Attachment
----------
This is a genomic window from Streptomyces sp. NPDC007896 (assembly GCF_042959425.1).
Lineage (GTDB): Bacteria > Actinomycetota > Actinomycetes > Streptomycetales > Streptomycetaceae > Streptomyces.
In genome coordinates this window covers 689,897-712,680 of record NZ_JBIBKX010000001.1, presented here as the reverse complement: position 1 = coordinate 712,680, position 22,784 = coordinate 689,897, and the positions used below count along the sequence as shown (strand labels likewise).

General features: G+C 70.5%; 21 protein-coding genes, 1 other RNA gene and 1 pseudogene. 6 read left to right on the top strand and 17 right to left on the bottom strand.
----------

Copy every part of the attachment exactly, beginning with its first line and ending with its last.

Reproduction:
This is a genomic window from Streptomyces sp. NPDC007896 (assembly GCF_042959425.1).
Lineage (GTDB): Bacteria > Actinomycetota > Actinomycetes > Streptomycetales > Streptomycetaceae > Streptomyces.
In genome coordinates this window covers 689,897-712,680 of record NZ_JBIBKX010000001.1, presented here as the reverse complement: position 1 = coordinate 712,680, position 22,784 = coordinate 689,897, and the positions used below count along the sequence as shown (strand labels likewise).

General features: G+C 70.5%; 21 protein-coding genes, 1 other RNA gene and 1 pseudogene. 6 read left to right on the top strand and 17 right to left on the bottom strand.